Employers look for many qualities in employees. Some of the most important are: honesty, hard work, good attitude, experience, education, intelligence, responsibility, and a likable personality. It is important that managers define the characteristics that are significant to them and the position they are hiring. Clearly defined standards to measure the candidates make the selection process easier and less arbitrary. Drafting a job description that includes the responsibilities of the position, the necessary qualifications and experience along with these defined characteristics will lessen the struggle in hiring. This description will serve as an outline to guide you in the interview process. The better people hired, the better the business. Proper preparation will help you hire the right people and succeed in one of the important tasks managers face.

Inspiring Employees to Greatness

Many managers believe employees determine their own motivational level. Employees either have naturally good or naturally bad attitudes. Managers with this believe do not think they can do much to change these attitudes. This assumption is not accurate. According to Bob Nelson and Peter Economy, managers have the biggest influence on how motivated their employees are. To influence employees, managers must provide pleasant and supportive working environments, create a sense of joint mission and teamwork in the organization, treat employees as equals, avoid favoritism, and make time to listen when employees need to talk. Managers determine how motivated their employees are, and recognizing employees is one of the surest ways to create a motivated work force. This is so important that it will be covered more thoroughly in the following section on incentives and rewarding employees.

Giving People What They Need To Succeed

As a leader, you must give your people what they need to succeed. If you want those who work for you to accomplish their tasks, provide them with all of the necessary equipment, knowledge, and resources to do so. If you do not, the job will not be completed properly, and they will resent you for assigning them something without giving them the ability to complete it.

Coaching Employees to Greatness

The best managers are coaches, guiding and encouraging the team toward success. Coaching is more than just supporting and encouraging employees to achieve the organization’s goals. A coach must teach employees how to achieve the organization’s goals. Once employees learn how to perform the duties, a coach delegates the authority and responsibility for their performance to them.

Mark McCormack, author of “What They Don’t Teach You at Harvard Business School” and “The 110 Percent Solution” explained this when being interviewed by Anthony Robbins for the “Power Talk” cassette tape series. McCormack shared that a common mistake is thinking that it takes too long to show someone how to do something when they could just do it themselves much quicker. They fail to realize that even though they can do something in five minutes when it would take an hour to show someone else how to do it, showing someone else can save thousands of hours. If it takes five minutes to do a task, but an hour to train someone else, time is saved if the other person will do the task more than six times in the future. For a task that is done hundreds or thousands of times, there is a huge time savings that the manager can devote to more productive tasks.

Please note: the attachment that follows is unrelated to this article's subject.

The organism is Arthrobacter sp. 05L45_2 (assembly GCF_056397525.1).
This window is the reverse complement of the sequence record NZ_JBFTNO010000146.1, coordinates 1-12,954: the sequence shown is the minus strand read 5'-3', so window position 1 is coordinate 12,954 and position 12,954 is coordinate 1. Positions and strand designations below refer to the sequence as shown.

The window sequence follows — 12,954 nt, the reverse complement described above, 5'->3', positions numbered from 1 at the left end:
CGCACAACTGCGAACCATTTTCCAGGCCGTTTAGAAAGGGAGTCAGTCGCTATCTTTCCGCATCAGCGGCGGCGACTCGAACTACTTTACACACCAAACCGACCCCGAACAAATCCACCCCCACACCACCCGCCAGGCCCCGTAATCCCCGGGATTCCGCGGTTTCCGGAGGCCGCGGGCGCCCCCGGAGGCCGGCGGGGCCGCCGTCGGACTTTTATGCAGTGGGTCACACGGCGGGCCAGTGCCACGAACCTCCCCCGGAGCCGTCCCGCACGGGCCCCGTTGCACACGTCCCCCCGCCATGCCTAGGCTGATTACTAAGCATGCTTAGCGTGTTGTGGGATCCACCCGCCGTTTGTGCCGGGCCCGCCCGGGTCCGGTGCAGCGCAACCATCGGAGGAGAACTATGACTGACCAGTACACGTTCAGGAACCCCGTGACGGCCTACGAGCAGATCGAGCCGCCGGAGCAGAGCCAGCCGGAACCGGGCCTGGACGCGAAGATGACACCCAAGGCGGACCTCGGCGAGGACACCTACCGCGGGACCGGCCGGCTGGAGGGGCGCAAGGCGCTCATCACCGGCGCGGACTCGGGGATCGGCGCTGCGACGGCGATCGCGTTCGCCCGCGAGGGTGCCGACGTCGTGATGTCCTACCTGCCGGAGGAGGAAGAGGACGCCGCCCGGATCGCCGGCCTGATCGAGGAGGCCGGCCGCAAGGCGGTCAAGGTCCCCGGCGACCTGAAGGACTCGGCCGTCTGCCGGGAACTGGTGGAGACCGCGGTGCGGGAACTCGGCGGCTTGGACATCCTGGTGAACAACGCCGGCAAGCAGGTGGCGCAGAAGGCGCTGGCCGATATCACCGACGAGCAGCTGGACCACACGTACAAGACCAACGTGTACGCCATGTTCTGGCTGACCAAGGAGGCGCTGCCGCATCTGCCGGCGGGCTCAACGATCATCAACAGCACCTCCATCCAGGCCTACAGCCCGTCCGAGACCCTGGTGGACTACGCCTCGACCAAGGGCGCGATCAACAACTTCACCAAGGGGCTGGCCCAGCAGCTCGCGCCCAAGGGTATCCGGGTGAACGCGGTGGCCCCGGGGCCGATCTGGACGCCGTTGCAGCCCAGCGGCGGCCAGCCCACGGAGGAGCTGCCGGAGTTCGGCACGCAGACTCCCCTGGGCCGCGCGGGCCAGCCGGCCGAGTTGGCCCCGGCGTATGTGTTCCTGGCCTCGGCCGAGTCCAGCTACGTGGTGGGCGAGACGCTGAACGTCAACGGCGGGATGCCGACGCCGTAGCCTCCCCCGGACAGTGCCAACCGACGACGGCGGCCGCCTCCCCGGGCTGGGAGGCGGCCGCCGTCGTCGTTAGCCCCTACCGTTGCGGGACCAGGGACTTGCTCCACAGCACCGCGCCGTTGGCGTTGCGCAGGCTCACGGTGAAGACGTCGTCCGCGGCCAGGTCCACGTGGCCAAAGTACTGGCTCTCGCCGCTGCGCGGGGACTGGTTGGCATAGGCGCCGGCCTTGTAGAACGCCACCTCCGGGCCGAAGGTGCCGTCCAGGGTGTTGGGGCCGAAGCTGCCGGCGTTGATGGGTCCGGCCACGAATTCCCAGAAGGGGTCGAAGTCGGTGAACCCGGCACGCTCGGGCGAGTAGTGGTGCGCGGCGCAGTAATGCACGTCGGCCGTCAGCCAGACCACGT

Every person is different, so the best coaches tailor their approach to specific needs for each individual. Each team member needs different amounts of guidance and support, just as each team member learns and acquires new skills at a different pace. The effective coach manager will focus on spending time with employees to help them achieve greatness on a daily basis. Each day will not be great, but the accumulation of these days will result in greatness.

A perfect example of this comes from NBA coach Pat Riley. Riley is an exceptional coach that knows how to blend the talents and strengths of his players into a force greater than the sum of the parts. In 1986, Riley’s Los Angles Lakers flunked out of the Western Conference Finals in four straight losses. It was Riley’s first time in his head coaching career that his team had failed to make the championship series. He had the challenge of getting his team to improve at the beginning of the 1986-1987 season. His plan consisted of convincing his players to commit to small improvements. It was called “Career Best Effort,” a system that gave the players a clear picture of how they were doing. He asked them to increase their court skills by one percent in five areas. Twelve players each improving by one percent in five areas gives the team a sixty percent increase. Everyone believed this was achievable, and they were certain they could improve at least one percent in five areas of the game. The results were tremendous and the Los Angles Lakers again won the NBA championships that year.

Comparisons between coaching in sports and business abound with obvious parallels between the two. We will end this article with the words of Lou Holtz, former head coach of the Notre Dame football team. He had this to say about his approach to coaching, “I don’t think discipline is forcing someone to do something. It’s showing them how this is going to help them in the long run.”